FIFA 23 Review – EA’S LAST FIFA!

Since it’s the end of September 2022, you know what that means, folks—FIFA 23. Another year, another round of software updates. But this time, it’ll be EA’s last. *Gasp!* So have they gone all out to warrant another full-price purchase? Or did they drop the ball entirely? Well, let’s find out in today’s review!


Can Football Sims Get Better Than This?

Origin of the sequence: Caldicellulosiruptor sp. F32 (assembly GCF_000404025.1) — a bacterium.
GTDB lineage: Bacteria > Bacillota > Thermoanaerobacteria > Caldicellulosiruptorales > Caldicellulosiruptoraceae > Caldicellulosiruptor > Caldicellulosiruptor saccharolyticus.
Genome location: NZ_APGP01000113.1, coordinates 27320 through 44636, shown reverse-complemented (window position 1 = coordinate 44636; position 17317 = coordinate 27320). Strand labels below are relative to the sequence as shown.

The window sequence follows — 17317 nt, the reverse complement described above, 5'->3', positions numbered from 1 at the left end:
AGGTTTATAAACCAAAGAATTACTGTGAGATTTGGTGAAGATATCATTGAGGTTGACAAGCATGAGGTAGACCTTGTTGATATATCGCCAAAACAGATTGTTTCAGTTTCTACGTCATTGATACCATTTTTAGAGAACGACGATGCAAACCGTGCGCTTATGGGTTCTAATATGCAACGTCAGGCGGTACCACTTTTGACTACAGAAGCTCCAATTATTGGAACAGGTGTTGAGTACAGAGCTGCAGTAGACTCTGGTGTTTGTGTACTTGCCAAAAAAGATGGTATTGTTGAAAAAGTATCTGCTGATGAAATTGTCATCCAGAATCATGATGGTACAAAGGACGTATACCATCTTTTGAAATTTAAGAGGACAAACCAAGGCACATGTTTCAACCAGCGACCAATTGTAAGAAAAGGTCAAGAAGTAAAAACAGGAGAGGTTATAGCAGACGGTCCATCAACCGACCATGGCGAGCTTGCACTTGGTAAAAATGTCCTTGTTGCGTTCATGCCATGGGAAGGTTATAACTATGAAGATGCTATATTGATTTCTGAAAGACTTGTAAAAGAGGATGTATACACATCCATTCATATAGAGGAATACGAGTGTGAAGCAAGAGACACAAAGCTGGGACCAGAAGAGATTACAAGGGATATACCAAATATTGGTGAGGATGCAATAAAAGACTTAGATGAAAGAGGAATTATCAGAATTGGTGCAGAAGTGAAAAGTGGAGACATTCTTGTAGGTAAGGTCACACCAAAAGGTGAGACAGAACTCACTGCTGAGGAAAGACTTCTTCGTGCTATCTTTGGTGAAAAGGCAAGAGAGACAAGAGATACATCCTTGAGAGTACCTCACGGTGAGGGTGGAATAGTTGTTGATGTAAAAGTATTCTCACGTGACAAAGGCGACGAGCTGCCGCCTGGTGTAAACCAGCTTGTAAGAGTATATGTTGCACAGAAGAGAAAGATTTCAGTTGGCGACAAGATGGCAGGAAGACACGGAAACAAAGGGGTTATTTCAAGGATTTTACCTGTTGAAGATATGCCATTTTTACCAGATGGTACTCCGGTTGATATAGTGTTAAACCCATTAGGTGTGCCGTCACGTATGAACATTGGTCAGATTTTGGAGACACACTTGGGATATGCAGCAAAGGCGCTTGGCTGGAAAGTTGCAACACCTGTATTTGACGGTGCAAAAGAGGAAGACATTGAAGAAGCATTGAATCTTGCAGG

Before the latest FIFA titles drop each year, EA always seems to tout how ‘authentic’ or ‘true to life’ or *insert buzz word here* their games are. Although in this case, I honestly believe they’ve nailed it in several aspects of football simulation. The general feel of the game is as smooth as butter, especially in the dribbling and passing, as the elite midfielders really push this point home. In FIFA 23, each player has one of three different accelerations which determines how they outrun opponents and chase the ball for unique contests, while set-pieces have also been given an overhaul to make curving and positioning players much easier. You can even lie a defender down for free kicks to prevent those cheeky under-the-wall shots. It’s also really cool that certain slide tackles and kicks leave distinct, permanent marks on the pitch. Plus, seeing spectators arrive at the stadium with cinematic effects and detailed close-up animations in tow definitely goes a long way.